I talked to the news station about Apple’s news from its developer conference and took a shot at the line that Apple is somehow stalling out in the market because it doesn’t use its public time for demos of products like self-driving cars that are years from shipping.

6/3/2014: How Apple Sees the Cloud: Not Like You Do, Yahoo Tech

You might have seen an earlier version of this post appear briefly on Yahoo’s site, courtesy of a miscommunication in editing. The version that showed up online later in the day benefited (I hope!) from another round or two of revision.

VentureBeat FlightCar review6/7/2014: Taking FlightCar for a SoCal spin: A smooth ride — mostly (review), VentureBeat

I rented somebody else’s Prius through FlightCar during a recent trip to southern California for a friend’s wedding. At the time, I thought that my using a “shared economy” service would at least qualify me to put the cost on my Schedule C as a research expense, but then I wound up selling a post on the experience to VentureBeat. They do good work there, and I’m glad they saw fit to publish mine.

On Sunday, FlightCar announced that if a renter had coverage denied by a credit-card issuer on the grounds that it’s not a standard rental-car agency, it would cover any damage expenses. The company also looked into my own rental and thinks that the phone-number mismatch I reported was due to a typo on my part. The e-mail confirmations that I received didn’t go into that level of detail, so if I did somehow mistype my area code I never would have known until showing up.

6/19: The travel-news site Skift reposted the story the day after it debuted, if you were yearning to read it in a different design.

6/8/2014: Buy or wait: When to pull the trigger on a new computer, USA Today

An old Post colleague e-mailed to ask what factors to consider when shopping for a new MacBook. That query led to this column, in which I note how the computer industry has progressed to the point that you don’t need to agonize so much over what kind of processor or how much storage is comes with.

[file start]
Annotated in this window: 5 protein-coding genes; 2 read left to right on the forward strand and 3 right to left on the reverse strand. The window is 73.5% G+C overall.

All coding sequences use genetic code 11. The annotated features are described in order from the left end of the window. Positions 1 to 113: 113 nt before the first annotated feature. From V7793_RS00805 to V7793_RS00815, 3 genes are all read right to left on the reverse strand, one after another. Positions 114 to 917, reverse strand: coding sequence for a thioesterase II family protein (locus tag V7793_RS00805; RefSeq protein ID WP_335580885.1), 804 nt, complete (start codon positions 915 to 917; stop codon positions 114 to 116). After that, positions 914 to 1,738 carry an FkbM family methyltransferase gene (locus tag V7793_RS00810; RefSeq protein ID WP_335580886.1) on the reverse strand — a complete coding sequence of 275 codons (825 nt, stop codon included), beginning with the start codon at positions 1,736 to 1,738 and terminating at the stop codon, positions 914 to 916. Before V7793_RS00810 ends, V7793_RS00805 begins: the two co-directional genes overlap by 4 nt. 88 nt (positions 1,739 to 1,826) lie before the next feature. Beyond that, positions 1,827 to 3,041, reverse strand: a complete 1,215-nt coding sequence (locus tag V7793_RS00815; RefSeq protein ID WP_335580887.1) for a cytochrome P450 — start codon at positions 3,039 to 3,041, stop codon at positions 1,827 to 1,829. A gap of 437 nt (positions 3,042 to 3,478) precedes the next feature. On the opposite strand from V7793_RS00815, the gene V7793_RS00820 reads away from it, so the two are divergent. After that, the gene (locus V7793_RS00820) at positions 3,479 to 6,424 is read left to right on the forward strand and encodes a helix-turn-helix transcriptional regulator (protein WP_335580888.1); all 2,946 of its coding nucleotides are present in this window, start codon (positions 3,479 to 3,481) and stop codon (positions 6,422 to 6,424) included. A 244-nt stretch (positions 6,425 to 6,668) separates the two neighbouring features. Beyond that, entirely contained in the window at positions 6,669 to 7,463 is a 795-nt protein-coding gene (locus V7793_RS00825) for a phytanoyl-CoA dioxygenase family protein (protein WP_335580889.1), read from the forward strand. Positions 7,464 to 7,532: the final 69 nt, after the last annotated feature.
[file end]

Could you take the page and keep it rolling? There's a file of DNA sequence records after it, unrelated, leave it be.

Weekly output: CNET and CBS, Internet Freedom Day, Tech Night Owl, Java, Yahoo Mail

For once, I did not come home from CES with a cold. Instead, I picked up one from our toddler a few days later.

CBS CNET post1/15/2013: CBS, CNET And How To Kill Tech Journalism Through Big-Media Denial, Disruptive Competition Project

This is a story I kind of missed during the show, but it also took me a day or two to realize how dangerous CBS’s rationales for interfering with CNET’s editorial decisions would be for tech journalism in the traditional (read: media conglomerate-owned) media. I was glad this little rant got as much attention as it did; I wish that had been followed by accountability for the twit or twits in CBS’s executive suite who thought this stunt would work.

1/18/2013: Internet Freedom Day’s Unfinished Business, Disruptive Competition Project

Friday marked the first anniversary of the Internet rearing up and kicking Big Copyright in the hindquarters during the battle to quash the Stop Online Piracy Act. That’s worth celebrating, but a week after the death of net-freedom advocate Aaron Swartz I also thought it necessary to point out all the items remaining on the tech-policy to-do list if you value a more open Internet and technology economy. I hope the results doesn’t make me sound like a total Eeyore.

1/19/2013: January 19, 2013 – Kirk McElhearn and Rob Pegoraro, Tech Night Owl Live

I discussed the things I saw at CES, Apple’s stock price and other tech-news topics on Gene Steinberg’s podcast. I haven’t heard Kirk McElhearn‘s segment yet, but I’m sure that Macworld and TidBITS contributor had insightful things to say too.

1/20/2013: Q&A: Is Java safe to use?, USA Today

I returned to the topic I covered in my USAT column last spring, this time with more context about what Java was supposed to do and how it became the nuisance it is–plus a few remaining, non-Web uses for this software I hadn’t addressed in detail in that earlier piece. There’s also a tip about enabling a security feature Yahoo finally added to its Yahoo Mail service, some five years after Google had provided the same option to Gmail users.

I also held forth on the mini-blogging site Sulia, as my experiment with that site continues. Among this week’s posts: a review of Facebook’s new, airtime-free voice-calling service (and one of an Android app that does the same thing through Google Voice); documentation of some new Twitter features; a call for editors and publishers to post those newsroom-wide memos that always wind up getting published elsewhere.